If you have grown plants for food or aesthetics, you have probably experienced the frustration of losing some of your crops to insects and other pests. That is just a part of gardening, although if you grow crops year-round, you’ve probably realized that the upside of winter gardening is that you don’t have to spend much time fighting herbivores, since the cold weather kills them or drives them into a dormant stage. Animals are a different story, however, and you may find that hungry squirrels, deer, raccoons, or other critters are helping themselves to your plants even through the cold season.
To get rid of insect herbivores, many gardeners resort to using insecticide-pesticides. (Pesticides consist of a number of substances, including weed killers like RoundUp, insect-killing chemicals, and molluscucides, or “snail bait.”) In fact, most commercial (and many non-commercial) plants are grown with the aid of pesticides. While this may seem like a solution to the problem of insect herbivores ruining all your hard work, it has many downsides that have implications for your plants’ health, the health of the environment, and your own as well.
What effects do pesticides have on plants, the environment, and human health?
Regular use of pesticide undermines plant health because insects develop greater resistance to those pesticides, which means that you have to use more pesticide. That increased usage can stunt the plant’s growth, interfering with photosynthesis and killing of beneficial microorganisms in the soil that help the plant to complete the chemical processes involved in delivering nutrients to its roots and leaves. Pesticides also contaminate the soil, water, and air harming wildlife and other, non-target plant species.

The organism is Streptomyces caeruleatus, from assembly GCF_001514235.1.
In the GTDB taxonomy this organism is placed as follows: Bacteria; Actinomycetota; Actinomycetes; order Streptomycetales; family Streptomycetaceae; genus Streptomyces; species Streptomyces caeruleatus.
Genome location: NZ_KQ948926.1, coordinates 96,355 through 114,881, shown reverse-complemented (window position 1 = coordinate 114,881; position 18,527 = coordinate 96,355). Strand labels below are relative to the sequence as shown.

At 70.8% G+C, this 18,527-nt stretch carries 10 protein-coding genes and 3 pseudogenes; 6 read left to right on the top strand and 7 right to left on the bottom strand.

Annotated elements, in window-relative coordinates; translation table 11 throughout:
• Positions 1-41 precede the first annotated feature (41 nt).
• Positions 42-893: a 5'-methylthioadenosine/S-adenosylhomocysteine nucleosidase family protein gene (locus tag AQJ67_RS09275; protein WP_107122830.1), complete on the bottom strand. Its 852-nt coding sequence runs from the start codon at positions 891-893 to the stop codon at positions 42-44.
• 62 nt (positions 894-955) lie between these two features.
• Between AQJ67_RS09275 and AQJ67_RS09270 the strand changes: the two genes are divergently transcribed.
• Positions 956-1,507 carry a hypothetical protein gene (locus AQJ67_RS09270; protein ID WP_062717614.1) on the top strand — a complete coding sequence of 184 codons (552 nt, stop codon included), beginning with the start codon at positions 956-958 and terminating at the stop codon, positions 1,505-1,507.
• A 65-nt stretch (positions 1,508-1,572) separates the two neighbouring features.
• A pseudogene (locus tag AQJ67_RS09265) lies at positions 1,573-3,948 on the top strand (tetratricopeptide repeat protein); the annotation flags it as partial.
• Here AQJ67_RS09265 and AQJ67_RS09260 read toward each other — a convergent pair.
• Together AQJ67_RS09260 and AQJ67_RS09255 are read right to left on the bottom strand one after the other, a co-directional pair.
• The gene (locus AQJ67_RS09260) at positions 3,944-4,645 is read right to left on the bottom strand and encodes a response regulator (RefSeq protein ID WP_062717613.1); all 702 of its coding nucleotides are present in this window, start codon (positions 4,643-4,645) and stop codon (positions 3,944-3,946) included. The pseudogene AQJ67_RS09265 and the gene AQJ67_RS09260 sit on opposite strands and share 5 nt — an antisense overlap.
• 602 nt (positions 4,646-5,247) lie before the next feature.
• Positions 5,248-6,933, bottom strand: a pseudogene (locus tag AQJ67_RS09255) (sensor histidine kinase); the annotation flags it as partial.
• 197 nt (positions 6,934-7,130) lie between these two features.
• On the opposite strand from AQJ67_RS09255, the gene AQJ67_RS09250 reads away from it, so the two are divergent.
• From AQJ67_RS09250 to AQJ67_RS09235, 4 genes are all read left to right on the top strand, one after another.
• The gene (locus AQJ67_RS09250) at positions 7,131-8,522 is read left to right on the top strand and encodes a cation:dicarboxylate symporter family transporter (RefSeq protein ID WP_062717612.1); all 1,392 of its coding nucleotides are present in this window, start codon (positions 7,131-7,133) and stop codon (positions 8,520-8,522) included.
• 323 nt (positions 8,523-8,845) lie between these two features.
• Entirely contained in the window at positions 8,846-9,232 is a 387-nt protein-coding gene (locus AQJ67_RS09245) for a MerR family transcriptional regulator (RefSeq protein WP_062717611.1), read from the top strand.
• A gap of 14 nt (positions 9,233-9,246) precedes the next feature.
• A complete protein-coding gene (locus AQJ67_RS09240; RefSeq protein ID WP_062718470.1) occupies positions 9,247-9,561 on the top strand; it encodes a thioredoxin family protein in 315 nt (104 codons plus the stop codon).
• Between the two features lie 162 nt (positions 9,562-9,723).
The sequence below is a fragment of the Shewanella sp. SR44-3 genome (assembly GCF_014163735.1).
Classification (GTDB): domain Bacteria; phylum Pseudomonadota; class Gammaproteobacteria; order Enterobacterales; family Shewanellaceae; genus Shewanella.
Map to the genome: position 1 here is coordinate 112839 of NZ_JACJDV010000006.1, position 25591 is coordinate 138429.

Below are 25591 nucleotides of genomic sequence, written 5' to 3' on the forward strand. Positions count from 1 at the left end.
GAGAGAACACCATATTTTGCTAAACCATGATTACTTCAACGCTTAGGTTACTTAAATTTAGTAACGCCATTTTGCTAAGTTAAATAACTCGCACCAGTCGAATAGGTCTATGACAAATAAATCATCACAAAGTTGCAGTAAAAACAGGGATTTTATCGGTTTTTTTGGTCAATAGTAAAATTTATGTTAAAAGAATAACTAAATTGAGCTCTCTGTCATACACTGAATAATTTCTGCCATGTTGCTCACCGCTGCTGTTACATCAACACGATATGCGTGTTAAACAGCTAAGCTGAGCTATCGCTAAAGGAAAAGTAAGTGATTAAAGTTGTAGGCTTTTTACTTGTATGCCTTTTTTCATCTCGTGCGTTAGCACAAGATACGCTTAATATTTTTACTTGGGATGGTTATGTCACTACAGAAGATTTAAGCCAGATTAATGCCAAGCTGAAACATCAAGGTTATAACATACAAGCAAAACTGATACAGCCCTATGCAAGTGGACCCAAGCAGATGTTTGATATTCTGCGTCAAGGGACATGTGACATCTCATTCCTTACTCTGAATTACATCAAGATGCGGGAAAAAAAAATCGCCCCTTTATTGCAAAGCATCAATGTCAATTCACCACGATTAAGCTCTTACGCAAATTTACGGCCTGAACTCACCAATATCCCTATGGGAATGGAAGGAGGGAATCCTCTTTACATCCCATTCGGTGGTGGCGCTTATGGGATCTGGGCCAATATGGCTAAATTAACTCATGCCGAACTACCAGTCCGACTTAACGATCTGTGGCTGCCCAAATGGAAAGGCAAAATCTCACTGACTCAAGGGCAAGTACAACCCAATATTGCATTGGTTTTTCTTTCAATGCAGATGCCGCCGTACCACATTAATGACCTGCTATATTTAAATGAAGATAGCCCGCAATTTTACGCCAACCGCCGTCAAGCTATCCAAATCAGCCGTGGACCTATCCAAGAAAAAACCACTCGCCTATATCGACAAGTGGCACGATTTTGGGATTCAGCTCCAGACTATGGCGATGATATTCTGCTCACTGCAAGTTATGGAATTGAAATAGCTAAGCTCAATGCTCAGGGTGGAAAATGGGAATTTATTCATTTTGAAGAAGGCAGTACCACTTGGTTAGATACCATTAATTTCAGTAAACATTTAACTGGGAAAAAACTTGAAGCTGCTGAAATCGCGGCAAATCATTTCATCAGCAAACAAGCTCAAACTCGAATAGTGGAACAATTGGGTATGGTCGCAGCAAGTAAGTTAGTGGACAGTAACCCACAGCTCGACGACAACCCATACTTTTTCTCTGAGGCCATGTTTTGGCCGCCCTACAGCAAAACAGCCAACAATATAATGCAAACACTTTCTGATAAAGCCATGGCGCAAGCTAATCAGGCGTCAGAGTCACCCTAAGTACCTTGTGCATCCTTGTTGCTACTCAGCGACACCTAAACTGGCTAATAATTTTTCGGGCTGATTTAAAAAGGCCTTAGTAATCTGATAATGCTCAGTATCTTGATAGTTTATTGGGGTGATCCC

Pesticide use has been linked with a number of health problems in humans, directly and indirectly. Most produce you eat is sprayed with pesticides that have been definitively linked with physical and neurocognitive disorders. Numerous studies have demonstrated that acute pesticide exposure often results in neuropsychological disorders like insomnia, depression, and anxiety, as well as increased risk for diseases like diabetes and cardiovascular ailments. Other studies have shown links between low levels of pesticide exposure and diseases like Alzheimer’s and ADHD. The risks to children from organophosphate pesticides are especially high.
Are organic pesticides better?